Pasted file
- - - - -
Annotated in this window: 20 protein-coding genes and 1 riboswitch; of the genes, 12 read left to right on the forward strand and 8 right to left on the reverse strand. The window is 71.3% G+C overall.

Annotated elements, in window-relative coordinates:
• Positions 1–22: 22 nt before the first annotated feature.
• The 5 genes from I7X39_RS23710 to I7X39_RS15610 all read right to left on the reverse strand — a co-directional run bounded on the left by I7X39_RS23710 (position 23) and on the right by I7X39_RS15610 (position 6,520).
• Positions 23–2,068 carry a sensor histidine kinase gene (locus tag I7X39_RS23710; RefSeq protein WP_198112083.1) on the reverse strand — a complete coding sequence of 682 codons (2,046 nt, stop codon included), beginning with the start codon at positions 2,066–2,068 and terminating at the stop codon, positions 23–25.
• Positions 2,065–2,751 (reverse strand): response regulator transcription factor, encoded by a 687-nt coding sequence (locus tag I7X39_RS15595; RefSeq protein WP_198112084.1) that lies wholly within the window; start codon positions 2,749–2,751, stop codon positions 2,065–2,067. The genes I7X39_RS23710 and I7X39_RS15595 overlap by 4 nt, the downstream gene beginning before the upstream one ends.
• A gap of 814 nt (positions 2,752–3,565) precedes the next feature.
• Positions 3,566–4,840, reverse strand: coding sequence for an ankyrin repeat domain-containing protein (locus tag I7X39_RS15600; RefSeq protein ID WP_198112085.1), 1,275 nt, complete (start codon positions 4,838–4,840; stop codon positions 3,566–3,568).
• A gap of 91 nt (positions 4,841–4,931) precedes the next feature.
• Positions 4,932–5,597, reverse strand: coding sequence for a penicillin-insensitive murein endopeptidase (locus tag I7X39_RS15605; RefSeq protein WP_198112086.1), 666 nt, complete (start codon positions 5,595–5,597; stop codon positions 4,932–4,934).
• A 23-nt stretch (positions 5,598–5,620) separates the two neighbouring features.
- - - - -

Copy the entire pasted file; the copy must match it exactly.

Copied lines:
Annotated in this window: 20 protein-coding genes and 1 riboswitch; of the genes, 12 read left to right on the forward strand and 8 right to left on the reverse strand. The window is 71.3% G+C overall.

Annotated elements, in window-relative coordinates:
• Positions 1–22: 22 nt before the first annotated feature.
• The 5 genes from I7X39_RS23710 to I7X39_RS15610 all read right to left on the reverse strand — a co-directional run bounded on the left by I7X39_RS23710 (position 23) and on the right by I7X39_RS15610 (position 6,520).
• Positions 23–2,068 carry a sensor histidine kinase gene (locus tag I7X39_RS23710; RefSeq protein WP_198112083.1) on the reverse strand — a complete coding sequence of 682 codons (2,046 nt, stop codon included), beginning with the start codon at positions 2,066–2,068 and terminating at the stop codon, positions 23–25.
• Positions 2,065–2,751 (reverse strand): response regulator transcription factor, encoded by a 687-nt coding sequence (locus tag I7X39_RS15595; RefSeq protein WP_198112084.1) that lies wholly within the window; start codon positions 2,749–2,751, stop codon positions 2,065–2,067. The genes I7X39_RS23710 and I7X39_RS15595 overlap by 4 nt, the downstream gene beginning before the upstream one ends.
• A gap of 814 nt (positions 2,752–3,565) precedes the next feature.
• Positions 3,566–4,840, reverse strand: coding sequence for an ankyrin repeat domain-containing protein (locus tag I7X39_RS15600; RefSeq protein ID WP_198112085.1), 1,275 nt, complete (start codon positions 4,838–4,840; stop codon positions 3,566–3,568).
• A gap of 91 nt (positions 4,841–4,931) precedes the next feature.
• Positions 4,932–5,597, reverse strand: coding sequence for a penicillin-insensitive murein endopeptidase (locus tag I7X39_RS15605; RefSeq protein WP_198112086.1), 666 nt, complete (start codon positions 5,595–5,597; stop codon positions 4,932–4,934).
• A 23-nt stretch (positions 5,598–5,620) separates the two neighbouring features.